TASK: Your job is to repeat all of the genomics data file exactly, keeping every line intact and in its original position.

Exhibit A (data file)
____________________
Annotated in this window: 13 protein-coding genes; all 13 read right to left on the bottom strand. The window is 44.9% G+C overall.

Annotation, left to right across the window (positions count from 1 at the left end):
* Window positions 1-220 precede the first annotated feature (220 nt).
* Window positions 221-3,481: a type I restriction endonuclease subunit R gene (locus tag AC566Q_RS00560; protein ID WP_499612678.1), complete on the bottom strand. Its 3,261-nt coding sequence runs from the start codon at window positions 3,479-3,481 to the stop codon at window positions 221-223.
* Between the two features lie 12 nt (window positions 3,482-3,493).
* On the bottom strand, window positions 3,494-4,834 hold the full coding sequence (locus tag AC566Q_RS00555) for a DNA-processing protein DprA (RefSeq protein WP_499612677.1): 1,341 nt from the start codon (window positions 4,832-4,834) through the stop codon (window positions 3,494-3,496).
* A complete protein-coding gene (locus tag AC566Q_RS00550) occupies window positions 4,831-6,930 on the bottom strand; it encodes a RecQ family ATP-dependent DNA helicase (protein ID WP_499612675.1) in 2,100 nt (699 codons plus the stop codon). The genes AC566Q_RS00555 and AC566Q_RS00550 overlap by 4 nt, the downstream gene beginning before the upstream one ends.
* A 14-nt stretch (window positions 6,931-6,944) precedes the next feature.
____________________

Annotated in this window: 13 protein-coding genes; all 13 read right to left on the bottom strand. The window is 44.9% G+C overall.

Annotation, left to right across the window (positions count from 1 at the left end):
* Window positions 1-220 precede the first annotated feature (220 nt).
* Window positions 221-3,481: a type I restriction endonuclease subunit R gene (locus tag AC566Q_RS00560; protein ID WP_499612678.1), complete on the bottom strand. Its 3,261-nt coding sequence runs from the start codon at window positions 3,479-3,481 to the stop codon at window positions 221-223.
* Between the two features lie 12 nt (window positions 3,482-3,493).
* On the bottom strand, window positions 3,494-4,834 hold the full coding sequence (locus tag AC566Q_RS00555) for a DNA-processing protein DprA (RefSeq protein WP_499612677.1): 1,341 nt from the start codon (window positions 4,832-4,834) through the stop codon (window positions 3,494-3,496).
* A complete protein-coding gene (locus tag AC566Q_RS00550) occupies window positions 4,831-6,930 on the bottom strand; it encodes a RecQ family ATP-dependent DNA helicase (protein ID WP_499612675.1) in 2,100 nt (699 codons plus the stop codon). The genes AC566Q_RS00555 and AC566Q_RS00550 overlap by 4 nt, the downstream gene beginning before the upstream one ends.
* A 14-nt stretch (window positions 6,931-6,944) precedes the next feature.